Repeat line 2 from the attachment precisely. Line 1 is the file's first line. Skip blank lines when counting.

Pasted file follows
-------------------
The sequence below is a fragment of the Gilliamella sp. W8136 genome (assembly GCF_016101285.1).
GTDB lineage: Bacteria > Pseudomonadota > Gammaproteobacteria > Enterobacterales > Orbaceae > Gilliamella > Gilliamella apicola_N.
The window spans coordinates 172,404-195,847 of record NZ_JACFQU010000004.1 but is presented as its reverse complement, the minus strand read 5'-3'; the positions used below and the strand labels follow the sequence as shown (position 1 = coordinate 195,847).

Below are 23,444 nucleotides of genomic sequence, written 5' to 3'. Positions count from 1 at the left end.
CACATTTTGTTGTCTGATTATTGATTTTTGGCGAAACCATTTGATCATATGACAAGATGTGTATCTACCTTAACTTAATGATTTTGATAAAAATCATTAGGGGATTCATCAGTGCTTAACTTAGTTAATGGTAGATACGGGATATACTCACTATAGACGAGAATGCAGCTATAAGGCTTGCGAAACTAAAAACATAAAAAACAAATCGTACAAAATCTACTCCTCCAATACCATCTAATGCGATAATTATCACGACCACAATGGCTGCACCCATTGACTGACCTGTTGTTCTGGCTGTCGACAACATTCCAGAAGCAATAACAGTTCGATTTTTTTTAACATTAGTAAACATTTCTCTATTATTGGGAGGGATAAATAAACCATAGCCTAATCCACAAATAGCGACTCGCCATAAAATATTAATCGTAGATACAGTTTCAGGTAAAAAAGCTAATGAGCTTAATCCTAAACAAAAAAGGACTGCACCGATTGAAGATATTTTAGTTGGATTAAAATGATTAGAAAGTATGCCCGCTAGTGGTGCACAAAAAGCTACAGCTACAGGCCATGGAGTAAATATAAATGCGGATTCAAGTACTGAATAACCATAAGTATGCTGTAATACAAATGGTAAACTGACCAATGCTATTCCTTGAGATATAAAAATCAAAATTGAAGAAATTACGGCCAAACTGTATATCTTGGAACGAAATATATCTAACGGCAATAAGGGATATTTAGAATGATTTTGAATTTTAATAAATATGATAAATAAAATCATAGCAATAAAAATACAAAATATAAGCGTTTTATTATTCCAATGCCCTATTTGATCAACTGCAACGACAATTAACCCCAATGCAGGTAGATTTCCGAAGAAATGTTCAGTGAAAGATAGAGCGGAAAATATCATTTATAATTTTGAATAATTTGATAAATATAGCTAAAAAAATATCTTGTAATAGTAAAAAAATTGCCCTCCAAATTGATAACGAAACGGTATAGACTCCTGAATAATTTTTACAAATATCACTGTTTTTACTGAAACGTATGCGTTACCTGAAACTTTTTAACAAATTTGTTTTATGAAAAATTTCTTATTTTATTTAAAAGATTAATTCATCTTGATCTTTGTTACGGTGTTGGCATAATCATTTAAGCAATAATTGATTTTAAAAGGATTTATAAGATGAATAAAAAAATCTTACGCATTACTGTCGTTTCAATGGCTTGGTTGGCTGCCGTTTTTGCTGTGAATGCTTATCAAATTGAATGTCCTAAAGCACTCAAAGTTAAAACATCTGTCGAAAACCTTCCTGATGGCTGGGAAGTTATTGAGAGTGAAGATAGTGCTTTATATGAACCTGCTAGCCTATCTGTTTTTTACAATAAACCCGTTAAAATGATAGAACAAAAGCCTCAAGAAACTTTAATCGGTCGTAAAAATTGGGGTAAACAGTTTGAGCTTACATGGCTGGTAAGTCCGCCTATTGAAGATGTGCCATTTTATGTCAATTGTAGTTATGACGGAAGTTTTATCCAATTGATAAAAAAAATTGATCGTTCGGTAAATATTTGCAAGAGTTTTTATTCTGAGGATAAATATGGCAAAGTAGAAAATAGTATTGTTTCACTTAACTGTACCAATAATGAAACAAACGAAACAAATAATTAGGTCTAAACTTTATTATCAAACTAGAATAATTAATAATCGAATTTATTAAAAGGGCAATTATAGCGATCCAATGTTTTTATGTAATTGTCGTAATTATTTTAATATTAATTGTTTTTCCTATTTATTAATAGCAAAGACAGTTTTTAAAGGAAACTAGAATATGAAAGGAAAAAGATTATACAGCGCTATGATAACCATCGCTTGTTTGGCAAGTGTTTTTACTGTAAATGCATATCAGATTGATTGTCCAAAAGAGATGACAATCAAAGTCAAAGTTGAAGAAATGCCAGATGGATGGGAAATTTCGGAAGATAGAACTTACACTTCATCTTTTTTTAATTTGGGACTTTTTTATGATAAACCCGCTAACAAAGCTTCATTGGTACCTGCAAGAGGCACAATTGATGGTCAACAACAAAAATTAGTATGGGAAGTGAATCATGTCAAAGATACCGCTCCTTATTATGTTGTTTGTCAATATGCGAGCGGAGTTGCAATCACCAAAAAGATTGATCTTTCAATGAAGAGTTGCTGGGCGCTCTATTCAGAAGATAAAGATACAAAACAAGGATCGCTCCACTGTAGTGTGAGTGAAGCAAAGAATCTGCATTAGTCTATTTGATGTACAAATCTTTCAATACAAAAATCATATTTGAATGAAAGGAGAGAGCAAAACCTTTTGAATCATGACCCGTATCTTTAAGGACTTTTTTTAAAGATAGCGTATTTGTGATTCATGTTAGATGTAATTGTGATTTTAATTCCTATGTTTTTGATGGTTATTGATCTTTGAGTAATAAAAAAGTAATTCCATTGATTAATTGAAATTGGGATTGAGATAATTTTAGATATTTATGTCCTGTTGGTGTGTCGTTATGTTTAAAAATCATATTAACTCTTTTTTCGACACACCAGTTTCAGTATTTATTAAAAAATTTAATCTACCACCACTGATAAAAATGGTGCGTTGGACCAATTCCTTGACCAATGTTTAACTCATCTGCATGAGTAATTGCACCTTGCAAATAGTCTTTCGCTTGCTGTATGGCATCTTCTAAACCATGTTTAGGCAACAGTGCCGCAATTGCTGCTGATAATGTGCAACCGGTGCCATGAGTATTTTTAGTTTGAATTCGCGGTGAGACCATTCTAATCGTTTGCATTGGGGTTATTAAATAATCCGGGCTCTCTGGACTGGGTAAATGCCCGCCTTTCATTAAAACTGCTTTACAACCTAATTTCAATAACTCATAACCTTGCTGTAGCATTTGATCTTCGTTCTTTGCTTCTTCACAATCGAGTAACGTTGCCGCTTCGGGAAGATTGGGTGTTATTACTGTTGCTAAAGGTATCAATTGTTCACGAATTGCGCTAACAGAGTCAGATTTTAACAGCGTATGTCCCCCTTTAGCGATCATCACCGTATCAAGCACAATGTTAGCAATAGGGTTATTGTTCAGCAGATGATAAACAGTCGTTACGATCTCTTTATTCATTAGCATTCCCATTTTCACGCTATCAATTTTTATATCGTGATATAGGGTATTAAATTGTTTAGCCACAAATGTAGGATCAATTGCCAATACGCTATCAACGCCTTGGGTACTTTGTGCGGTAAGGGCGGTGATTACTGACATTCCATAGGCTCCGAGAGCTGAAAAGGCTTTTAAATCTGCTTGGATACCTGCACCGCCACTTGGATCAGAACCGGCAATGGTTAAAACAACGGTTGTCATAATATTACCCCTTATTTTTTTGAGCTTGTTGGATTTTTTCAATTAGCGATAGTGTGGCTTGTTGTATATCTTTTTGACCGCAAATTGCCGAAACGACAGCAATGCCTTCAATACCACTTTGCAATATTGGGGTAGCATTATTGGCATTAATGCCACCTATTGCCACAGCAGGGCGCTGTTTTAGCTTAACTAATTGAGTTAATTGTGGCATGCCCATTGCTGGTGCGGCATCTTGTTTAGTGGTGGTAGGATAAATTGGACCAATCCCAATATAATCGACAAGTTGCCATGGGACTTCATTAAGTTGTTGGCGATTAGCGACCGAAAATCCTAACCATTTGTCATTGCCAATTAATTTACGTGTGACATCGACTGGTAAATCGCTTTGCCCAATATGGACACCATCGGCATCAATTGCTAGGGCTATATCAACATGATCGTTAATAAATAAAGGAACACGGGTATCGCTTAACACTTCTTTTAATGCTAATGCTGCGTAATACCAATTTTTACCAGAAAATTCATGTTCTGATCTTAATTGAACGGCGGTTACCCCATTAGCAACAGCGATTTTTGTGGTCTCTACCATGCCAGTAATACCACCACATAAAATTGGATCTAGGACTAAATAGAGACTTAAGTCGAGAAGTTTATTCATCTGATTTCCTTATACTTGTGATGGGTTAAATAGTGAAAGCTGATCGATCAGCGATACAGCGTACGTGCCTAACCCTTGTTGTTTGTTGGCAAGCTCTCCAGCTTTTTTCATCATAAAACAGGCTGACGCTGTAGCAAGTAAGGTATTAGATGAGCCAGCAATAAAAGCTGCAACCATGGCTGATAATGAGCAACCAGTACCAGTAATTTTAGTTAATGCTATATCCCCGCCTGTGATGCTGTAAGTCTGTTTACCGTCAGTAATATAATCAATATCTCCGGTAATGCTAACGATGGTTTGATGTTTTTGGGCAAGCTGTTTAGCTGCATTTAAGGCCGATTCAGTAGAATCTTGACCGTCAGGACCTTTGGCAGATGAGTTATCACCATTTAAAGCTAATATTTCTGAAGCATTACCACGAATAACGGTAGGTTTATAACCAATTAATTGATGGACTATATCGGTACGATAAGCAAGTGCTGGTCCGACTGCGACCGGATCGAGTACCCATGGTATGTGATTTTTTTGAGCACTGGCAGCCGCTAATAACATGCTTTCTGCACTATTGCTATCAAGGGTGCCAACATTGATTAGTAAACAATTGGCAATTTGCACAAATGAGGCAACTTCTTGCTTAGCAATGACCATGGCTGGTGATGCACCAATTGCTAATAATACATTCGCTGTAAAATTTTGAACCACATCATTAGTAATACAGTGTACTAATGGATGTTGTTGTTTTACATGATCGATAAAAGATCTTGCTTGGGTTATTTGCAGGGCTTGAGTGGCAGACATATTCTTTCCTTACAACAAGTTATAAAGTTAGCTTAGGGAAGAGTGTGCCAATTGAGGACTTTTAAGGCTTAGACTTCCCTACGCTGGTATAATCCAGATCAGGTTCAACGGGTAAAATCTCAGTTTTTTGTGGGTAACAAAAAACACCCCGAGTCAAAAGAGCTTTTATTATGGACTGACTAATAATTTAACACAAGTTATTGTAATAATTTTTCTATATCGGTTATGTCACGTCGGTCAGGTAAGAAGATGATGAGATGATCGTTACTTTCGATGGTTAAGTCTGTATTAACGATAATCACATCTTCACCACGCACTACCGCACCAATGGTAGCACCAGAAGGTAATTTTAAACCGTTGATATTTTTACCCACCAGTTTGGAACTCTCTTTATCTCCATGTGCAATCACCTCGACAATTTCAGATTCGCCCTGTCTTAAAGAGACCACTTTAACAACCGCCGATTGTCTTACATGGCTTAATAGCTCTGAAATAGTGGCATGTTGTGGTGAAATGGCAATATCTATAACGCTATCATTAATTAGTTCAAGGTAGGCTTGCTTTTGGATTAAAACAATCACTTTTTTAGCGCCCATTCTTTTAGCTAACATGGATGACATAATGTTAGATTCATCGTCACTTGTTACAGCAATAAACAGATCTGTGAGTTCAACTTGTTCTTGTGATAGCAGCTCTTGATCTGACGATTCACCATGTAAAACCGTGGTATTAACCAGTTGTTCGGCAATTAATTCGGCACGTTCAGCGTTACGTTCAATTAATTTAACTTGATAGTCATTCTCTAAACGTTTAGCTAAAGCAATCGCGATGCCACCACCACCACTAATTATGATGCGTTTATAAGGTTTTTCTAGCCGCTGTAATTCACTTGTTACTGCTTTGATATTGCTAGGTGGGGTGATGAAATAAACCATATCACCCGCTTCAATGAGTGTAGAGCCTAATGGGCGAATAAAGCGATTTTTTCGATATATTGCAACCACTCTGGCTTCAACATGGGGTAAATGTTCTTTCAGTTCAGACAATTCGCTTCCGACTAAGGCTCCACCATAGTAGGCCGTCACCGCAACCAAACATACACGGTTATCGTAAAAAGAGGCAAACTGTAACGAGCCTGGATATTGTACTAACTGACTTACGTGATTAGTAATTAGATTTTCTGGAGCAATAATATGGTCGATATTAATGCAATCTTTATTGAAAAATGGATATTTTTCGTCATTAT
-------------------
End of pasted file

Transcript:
GTDB lineage: Bacteria > Pseudomonadota > Gammaproteobacteria > Enterobacterales > Orbaceae > Gilliamella > Gilliamella apicola_N.